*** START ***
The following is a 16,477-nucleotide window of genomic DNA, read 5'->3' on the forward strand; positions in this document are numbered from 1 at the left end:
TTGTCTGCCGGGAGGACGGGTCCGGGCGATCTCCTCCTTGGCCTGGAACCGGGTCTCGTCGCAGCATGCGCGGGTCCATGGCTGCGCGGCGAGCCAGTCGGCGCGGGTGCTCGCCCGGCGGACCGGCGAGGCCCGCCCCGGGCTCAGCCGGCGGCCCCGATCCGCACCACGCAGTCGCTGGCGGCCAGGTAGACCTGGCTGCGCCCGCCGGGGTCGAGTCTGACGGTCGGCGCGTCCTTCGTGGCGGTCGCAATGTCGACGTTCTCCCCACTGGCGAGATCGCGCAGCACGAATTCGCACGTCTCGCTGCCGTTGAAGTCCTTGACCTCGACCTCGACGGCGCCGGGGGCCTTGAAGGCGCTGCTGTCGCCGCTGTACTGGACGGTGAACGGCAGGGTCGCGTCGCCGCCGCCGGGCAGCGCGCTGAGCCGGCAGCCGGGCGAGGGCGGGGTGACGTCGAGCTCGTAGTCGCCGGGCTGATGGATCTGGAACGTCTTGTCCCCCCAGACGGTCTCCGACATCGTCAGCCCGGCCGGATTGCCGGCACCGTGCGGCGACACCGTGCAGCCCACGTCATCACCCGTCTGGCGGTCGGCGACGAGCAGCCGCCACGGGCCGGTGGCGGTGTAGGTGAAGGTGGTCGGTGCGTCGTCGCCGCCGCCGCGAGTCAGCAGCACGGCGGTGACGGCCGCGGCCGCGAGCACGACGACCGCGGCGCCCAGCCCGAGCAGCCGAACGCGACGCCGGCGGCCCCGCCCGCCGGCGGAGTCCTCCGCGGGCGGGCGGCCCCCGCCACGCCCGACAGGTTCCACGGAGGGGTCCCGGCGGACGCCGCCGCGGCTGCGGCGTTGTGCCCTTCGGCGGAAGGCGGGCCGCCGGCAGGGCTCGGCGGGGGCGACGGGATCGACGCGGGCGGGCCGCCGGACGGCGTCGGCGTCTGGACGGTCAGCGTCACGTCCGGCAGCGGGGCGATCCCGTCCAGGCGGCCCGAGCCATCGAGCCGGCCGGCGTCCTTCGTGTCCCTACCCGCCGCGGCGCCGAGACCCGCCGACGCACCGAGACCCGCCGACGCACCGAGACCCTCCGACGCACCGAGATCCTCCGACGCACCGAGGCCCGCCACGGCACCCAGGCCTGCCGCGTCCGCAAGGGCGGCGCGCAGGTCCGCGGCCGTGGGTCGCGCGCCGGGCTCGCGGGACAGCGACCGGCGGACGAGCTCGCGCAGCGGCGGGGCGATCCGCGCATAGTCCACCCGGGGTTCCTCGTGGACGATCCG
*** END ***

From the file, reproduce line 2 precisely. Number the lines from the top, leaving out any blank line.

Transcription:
TTGTCTGCCGGGAGGACGGGTCCGGGCGATCTCCTCCTTGGCCTGGAACCGGGTCTCGTCGCAGCATGCGCGGGTCCATGGCTGCGCGGCGAGCCAGTCGGCGCGGGTGCTCGCCCGGCGGACCGGCGAGGCCCGCCCCGGGCTCAGCCGGCGGCCCCGATCCGCACCACGCAGTCGCTGGCGGCCAGGTAGACCTGGCTGCGCCCGCCGGGGTCGAGTCTGACGGTCGGCGCGTCCTTCGTGGCGGTCGCAATGTCGACGTTCTCCCCACTGGCGAGATCGCGCAGCACGAATTCGCACGTCTCGCTGCCGTTGAAGTCCTTGACCTCGACCTCGACGGCGCCGGGGGCCTTGAAGGCGCTGCTGTCGCCGCTGTACTGGACGGTGAACGGCAGGGTCGCGTCGCCGCCGCCGGGCAGCGCGCTGAGCCGGCAGCCGGGCGAGGGCGGGGTGACGTCGAGCTCGTAGTCGCCGGGCTGATGGATCTGGAACGTCTTGTCCCCCCAGACGGTCTCCGACATCGTCAGCCCGGCCGGATTGCCGGCACCGTGCGGCGACACCGTGCAGCCCACGTCATCACCCGTCTGGCGGTCGGCGACGAGCAGCCGCCACGGGCCGGTGGCGGTGTAGGTGAAGGTGGTCGGTGCGTCGTCGCCGCCGCCGCGAGTCAGCAGCACGGCGGTGACGGCCGCGGCCGCGAGCACGACGACCGCGGCGCCCAGCCCGAGCAGCCGAACGCGACGCCGGCGGCCCCGCCCGCCGGCGGAGTCCTCCGCGGGCGGGCGGCCCCCGCCACGCCCGACAGGTTCCACGGAGGGGTCCCGGCGGACGCCGCCGCGGCTGCGGCGTTGTGCCCTTCGGCGGAAGGCGGGCCGCCGGCAGGGCTCGGCGGGGGCGACGGGATCGACGCGGGCGGGCCGCCGGACGGCGTCGGCGTCTGGACGGTCAGCGTCACGTCCGGCAGCGGGGCGATCCCGTCCAGGCGGCCCGAGCCATCGAGCCGGCCGGCGTCCTTCGTGTCCCTACCCGCCGCGGCGCCGAGACCCGCCGACGCACCGAGACCCGCCGACGCACCGAGACCCTCCGACGCACCGAGATCCTCCGACGCACCGAGGCCCGCCACGGCACCCAGGCCTGCCGCGTCCGCAAGGGCGGCGCGCAGGTCCGCGGCCGTGGGTCGCGCGCCGGGCTCGCGGGACAGCGACCGGCGGACGAGCTCGCGCAGCGGCGGGGCGATCCGCGCATAGTCCACCCGGGGTTCCTCGTGGACGATCCG